There are three major theoretical perspectives in sociology, namely symbolic interactionism, functional analysis, and conflict theory. Each of these make certain assumptions about the society and tries to integrate information about it. They try to provide an explanation for the various aspects of the society, and thus try to define the various social phenomenon that we see and experience around us. Here is each of the perspectives explained in detail along with some examples.
The origin of this perspective can be traced back to Max Weber, according to whom, individuals act and behave in accordance to how they interpret the world around them. However, officially, symbolic interactionism was introduced to sociology by George H. Mead in the 1920s'. This perspective is based on the assumption that the way a person behaves and communicates depend upon how he defines himself as well as the people around him. For instance, when a person is in the office, around his colleagues, the way he interacts, carries himself, communicates, etc., will be completely different from how he behaves when he is with his family members. According to this theory, if symbolic interactionism is not there, human beings will be interacting the same way as animals.
This is based on the assumption that the society as a whole consists of a number of independent parts that function in conjunction with one another. For example, the state provides for education of children. The families to which these children belong pay taxes to the state. The state is dependent on these taxes to carry out its functioning. The families depend upon the school to get their children educated so that the children can in future grow up to become capable enough to support their own family. The children also, in this way, grow up to be educated, employed, law-abiding and tax paying citizens. Thus, the parts of the society function in a way to keep the society in order.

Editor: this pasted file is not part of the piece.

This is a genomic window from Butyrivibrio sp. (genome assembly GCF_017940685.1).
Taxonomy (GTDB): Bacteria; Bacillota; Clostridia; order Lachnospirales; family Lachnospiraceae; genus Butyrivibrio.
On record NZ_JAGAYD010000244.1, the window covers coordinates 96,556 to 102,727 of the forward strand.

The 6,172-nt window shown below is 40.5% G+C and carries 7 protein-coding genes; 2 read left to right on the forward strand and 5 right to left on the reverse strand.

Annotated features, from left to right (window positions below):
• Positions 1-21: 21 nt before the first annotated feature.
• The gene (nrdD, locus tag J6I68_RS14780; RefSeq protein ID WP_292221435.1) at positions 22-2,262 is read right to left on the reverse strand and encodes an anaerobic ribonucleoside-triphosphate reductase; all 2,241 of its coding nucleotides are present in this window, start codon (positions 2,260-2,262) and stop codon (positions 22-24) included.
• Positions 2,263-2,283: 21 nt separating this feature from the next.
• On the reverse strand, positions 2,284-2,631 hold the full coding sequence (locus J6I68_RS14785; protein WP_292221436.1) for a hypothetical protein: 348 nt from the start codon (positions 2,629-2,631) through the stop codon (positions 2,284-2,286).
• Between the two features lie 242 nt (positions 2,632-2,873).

Another assumption of this perspective is that although the different parts of the society work together, there can be a whole lot of difference in how they behave or do particular things. A good example here is Emile Durkheim's paper on the social factors that lead a person to suicide. According to him, people whose social bonds are weak are much more likely to commit suicide than those who have strong social ties. And it works the other way round too, wherein people whose bonds became too strong, are also at a higher risk of committing suicide.
This conflict perspective is based on the assumption that all the woes and miseries in the society are due to uneven distribution of wealth. This theory was derived by Karl Marx during the time when capitalism was at its peak and the workers were being exploited by the people who had control over the property and means of production. According to this perspective, the powerful people of the society resist all kinds of social change and force social order on the poor and the powerless. This leads to class struggles and inter-societal conflicts. Only if the wealth of the society is evenly distributed, there would be much more peace and harmony in it.
If you look at any of these three perspectives of sociology, none of them is complete in itself. Each of these has its own drawbacks. Still, these models have been able to bring forth the importance of sociology by very aptly describing many of the sociological issues prevalent in the society.